Hrafnsson noted a conversation he had recently had with Daniel Ellsberg, the whistleblower who leaked the Pentagon Papers exposing the criminality of the Vietnam War in the 1970s. The US administration of President Richard Nixon unsuccessfully sought to prosecute Ellsberg under the Espionage Act.
Hrafnsson, relayed that Ellsberg told him: “If I were in my battle today, I would never see daylight again.” The WikiLeaks editor commented: “When we reflect on the past, we usually think that we have progressed. But, actually, we are worse off now than at the height of the Nixon era.”
O’Shea asked Hrafnsson about the timeframe for Assange’s case. Hrafnsson said “we could be looking at a fight of two to three years.” He said he has full confidence in Assange’s legal team, but stressed that Assange will not get a fair trial in British courts: “I’ve been in the courtroom. I’ve seen how the smearing of his name has seeped into the minds of the judges. It’s not going to be a case that will be won on the merit of the law because the law is on the side of Julian Assange. It is a political case. He is a political prisoner.”
The discussion was then opened to questions from the audience.
Questions ranged from Assange’s case, to the fate of press freedom around the world, to WikiLeak’s recent releases.
An audience member read out a section of the open letter, now signed by over 90 doctors, in defence of Julian Assange. Following this, a World Socialist Web Site reporter asked Hrafnsson to comment on the significance of this powerful initiative undertaken by the medical professionals.
Hrafnsson said the letter had a “tremendous impact” in helping people around the world “understand the gravity of the situation” facing Assange. He added that “journalists have a tendency to obfuscate” the facts surrounding Assange. Hrafnsson recounted his meetings with journalists in Australia, in which he told them: “You have a duty to report the facts. You have a duty to unwind the situation and get it right, because you are complicit in getting it wrong.”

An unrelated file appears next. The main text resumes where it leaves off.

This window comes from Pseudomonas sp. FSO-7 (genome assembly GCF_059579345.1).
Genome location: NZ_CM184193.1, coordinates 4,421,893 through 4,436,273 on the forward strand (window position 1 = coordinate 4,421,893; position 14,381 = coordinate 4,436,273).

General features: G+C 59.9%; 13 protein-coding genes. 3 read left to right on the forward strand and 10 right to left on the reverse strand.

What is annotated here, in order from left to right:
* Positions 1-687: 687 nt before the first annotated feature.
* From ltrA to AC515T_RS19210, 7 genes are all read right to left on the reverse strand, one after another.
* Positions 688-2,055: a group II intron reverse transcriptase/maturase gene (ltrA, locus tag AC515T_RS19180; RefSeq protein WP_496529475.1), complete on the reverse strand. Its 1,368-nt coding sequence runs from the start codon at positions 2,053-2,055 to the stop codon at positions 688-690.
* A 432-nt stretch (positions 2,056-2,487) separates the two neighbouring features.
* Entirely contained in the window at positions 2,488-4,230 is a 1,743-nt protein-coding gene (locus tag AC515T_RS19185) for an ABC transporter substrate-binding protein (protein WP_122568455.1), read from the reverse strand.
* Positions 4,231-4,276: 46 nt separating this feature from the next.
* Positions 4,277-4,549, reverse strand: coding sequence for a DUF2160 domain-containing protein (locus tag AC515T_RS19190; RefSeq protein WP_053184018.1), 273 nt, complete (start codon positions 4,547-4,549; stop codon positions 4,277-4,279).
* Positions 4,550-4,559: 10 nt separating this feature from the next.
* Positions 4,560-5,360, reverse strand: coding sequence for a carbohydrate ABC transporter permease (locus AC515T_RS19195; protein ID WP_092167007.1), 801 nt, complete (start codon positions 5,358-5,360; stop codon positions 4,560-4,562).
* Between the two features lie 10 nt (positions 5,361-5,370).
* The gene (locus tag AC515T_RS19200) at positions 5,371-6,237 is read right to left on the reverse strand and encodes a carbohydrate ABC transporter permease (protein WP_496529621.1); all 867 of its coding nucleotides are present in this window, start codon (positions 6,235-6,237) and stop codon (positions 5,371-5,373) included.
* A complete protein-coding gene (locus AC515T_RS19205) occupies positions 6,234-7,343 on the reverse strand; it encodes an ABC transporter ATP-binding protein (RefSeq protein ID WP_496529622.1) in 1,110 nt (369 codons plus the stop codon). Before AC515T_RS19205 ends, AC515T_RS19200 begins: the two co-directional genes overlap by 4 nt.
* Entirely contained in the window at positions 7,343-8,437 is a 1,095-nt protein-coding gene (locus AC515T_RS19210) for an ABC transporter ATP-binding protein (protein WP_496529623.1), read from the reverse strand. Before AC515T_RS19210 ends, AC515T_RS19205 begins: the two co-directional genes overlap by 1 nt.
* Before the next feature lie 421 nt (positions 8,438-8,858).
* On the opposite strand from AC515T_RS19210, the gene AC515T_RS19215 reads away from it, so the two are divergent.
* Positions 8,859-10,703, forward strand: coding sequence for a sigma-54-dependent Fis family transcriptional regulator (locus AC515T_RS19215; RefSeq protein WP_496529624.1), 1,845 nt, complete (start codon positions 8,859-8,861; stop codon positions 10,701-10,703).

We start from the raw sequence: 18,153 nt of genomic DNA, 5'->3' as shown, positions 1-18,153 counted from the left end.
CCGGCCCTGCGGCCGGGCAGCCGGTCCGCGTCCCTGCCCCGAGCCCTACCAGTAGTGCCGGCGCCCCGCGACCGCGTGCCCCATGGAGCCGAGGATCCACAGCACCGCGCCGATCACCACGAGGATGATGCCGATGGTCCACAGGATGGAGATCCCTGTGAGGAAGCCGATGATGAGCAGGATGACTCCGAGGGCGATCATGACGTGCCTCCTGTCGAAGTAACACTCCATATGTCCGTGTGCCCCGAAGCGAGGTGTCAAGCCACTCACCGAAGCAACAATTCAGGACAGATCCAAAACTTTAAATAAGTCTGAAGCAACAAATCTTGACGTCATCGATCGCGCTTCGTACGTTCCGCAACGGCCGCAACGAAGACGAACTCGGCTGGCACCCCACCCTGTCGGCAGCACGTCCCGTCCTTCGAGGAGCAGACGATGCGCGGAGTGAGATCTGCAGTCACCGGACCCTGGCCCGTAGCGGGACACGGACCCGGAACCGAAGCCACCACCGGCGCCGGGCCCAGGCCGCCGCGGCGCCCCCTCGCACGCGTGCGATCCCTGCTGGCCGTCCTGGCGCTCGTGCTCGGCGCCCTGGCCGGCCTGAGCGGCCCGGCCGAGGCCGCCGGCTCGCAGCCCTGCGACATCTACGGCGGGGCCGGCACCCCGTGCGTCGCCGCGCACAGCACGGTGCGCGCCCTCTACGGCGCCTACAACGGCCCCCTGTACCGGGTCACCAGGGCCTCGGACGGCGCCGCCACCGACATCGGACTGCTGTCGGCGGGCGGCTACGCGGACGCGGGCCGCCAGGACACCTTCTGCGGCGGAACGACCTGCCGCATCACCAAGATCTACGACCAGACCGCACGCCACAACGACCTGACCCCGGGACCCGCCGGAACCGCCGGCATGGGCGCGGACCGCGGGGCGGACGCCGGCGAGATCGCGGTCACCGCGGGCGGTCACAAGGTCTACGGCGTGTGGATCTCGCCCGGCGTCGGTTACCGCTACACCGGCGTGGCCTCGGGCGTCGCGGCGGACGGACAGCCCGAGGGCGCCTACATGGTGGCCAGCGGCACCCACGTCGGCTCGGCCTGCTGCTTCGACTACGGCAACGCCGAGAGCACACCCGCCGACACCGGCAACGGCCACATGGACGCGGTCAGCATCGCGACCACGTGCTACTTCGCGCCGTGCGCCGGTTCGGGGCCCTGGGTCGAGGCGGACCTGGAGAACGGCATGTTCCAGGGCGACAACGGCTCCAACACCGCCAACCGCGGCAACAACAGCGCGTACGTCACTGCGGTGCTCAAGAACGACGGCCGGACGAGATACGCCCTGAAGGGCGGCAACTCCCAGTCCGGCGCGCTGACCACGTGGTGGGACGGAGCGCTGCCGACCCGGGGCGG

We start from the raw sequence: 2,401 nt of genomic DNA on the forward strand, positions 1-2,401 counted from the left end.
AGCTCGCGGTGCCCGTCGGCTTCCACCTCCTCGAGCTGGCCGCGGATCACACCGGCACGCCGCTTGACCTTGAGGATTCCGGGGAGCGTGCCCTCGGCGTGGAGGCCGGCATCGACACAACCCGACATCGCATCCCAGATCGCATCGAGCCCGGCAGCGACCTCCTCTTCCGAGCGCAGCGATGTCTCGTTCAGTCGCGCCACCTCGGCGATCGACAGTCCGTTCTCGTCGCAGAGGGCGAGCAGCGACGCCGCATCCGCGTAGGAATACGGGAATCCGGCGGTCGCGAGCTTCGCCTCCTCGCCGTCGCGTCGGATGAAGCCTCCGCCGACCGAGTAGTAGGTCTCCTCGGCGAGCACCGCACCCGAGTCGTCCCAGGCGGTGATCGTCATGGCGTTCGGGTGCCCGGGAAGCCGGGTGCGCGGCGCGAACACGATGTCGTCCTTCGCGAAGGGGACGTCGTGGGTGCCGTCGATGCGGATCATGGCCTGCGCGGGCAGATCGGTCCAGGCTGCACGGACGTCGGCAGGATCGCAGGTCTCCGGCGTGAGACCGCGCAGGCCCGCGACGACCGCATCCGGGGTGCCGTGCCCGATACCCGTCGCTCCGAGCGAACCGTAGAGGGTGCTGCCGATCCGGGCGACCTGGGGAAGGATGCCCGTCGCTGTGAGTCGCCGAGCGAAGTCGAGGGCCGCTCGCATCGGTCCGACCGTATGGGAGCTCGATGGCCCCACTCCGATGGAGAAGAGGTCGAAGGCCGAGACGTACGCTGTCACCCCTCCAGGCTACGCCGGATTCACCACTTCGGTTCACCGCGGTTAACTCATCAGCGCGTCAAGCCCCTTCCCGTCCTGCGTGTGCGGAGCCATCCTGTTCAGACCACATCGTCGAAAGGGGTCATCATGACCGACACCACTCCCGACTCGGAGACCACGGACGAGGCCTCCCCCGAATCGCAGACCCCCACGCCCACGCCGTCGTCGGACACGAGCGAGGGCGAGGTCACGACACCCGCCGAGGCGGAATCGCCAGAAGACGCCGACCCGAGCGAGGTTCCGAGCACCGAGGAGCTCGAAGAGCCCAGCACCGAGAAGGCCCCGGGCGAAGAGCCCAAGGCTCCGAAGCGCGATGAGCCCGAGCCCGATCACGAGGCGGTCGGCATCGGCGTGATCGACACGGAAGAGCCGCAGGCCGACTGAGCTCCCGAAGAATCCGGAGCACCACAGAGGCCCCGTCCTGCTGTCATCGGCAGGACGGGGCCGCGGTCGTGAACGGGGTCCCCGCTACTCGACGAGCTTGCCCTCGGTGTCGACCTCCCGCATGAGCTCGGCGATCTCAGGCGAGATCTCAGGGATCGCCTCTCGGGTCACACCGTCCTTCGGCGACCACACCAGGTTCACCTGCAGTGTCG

Dreyfus said that she was “very disappointed” that Peter Greste, an Australian journalist imprisoned in Egypt from 2013 to 2015, wrote that Assange is not a journalist because WikiLeaks does not edit documents before releasing them. She said that Greste “got his facts wrong” and should have “corrected it.”
WSWS reporters spoke with a number of attendees.
Rosie, a student at RMIT university, has been following Assange since 2010 when she snuck out of home as a 12-year-old to attend a pro-Assange rally.
She denounced the “slanders” that have been published to smear Assange’s name and said that the “United States saw him as a threat because of the information he could access and all that WikiLeaks could access and publish.”
Phoebe, who is working while on a gap year, said: “I think it is important that everyone is conscious of what is actually going on and understands the importance of having a publisher such as WikiLeaks that publishes the truth and isn’t biased in any way. It’s important that people understand what’s happening between the US and China and any ulterior motives they may have.”
David Bradbury, a well-known documentary filmmaker, said: “I’ve covered war zones in Nicaragua, the Middle East. I’ve been to East Timor and seen what the CIA and the Americans do there.” He noted the “physical and mental” torture of Assange, but was optimistic about “going to this meeting knowing that other people care and are kicking up a stink about it.”